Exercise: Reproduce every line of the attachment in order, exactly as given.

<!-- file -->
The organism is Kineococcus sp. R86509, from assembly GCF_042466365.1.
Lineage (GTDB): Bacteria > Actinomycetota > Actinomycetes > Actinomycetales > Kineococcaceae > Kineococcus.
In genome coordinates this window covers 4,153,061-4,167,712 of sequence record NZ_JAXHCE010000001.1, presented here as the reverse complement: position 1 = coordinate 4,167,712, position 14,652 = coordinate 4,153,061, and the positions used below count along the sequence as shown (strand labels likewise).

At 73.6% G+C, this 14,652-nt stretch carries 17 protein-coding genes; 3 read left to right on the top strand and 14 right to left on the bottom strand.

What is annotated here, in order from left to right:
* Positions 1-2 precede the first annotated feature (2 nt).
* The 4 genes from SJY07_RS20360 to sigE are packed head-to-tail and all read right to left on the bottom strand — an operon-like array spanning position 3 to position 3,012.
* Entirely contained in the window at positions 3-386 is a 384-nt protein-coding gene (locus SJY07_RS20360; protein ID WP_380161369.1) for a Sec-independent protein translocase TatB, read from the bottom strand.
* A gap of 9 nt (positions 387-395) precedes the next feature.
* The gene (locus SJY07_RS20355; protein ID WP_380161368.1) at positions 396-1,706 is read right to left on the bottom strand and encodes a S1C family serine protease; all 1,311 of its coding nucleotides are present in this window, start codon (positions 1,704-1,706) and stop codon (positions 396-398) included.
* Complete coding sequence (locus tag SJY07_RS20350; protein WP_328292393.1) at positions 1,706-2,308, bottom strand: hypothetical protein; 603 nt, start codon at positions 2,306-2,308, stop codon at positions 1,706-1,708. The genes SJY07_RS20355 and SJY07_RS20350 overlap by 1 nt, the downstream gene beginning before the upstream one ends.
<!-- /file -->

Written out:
The organism is Kineococcus sp. R86509, from assembly GCF_042466365.1.
Lineage (GTDB): Bacteria > Actinomycetota > Actinomycetes > Actinomycetales > Kineococcaceae > Kineococcus.
In genome coordinates this window covers 4,153,061-4,167,712 of sequence record NZ_JAXHCE010000001.1, presented here as the reverse complement: position 1 = coordinate 4,167,712, position 14,652 = coordinate 4,153,061, and the positions used below count along the sequence as shown (strand labels likewise).

At 73.6% G+C, this 14,652-nt stretch carries 17 protein-coding genes; 3 read left to right on the top strand and 14 right to left on the bottom strand.

What is annotated here, in order from left to right:
* Positions 1-2 precede the first annotated feature (2 nt).
* The 4 genes from SJY07_RS20360 to sigE are packed head-to-tail and all read right to left on the bottom strand — an operon-like array spanning position 3 to position 3,012.
* Entirely contained in the window at positions 3-386 is a 384-nt protein-coding gene (locus SJY07_RS20360; protein ID WP_380161369.1) for a Sec-independent protein translocase TatB, read from the bottom strand.
* A gap of 9 nt (positions 387-395) precedes the next feature.
* The gene (locus SJY07_RS20355; protein ID WP_380161368.1) at positions 396-1,706 is read right to left on the bottom strand and encodes a S1C family serine protease; all 1,311 of its coding nucleotides are present in this window, start codon (positions 1,704-1,706) and stop codon (positions 396-398) included.
* Complete coding sequence (locus tag SJY07_RS20350; protein WP_328292393.1) at positions 1,706-2,308, bottom strand: hypothetical protein; 603 nt, start codon at positions 2,306-2,308, stop codon at positions 1,706-1,708. The genes SJY07_RS20355 and SJY07_RS20350 overlap by 1 nt, the downstream gene beginning before the upstream one ends.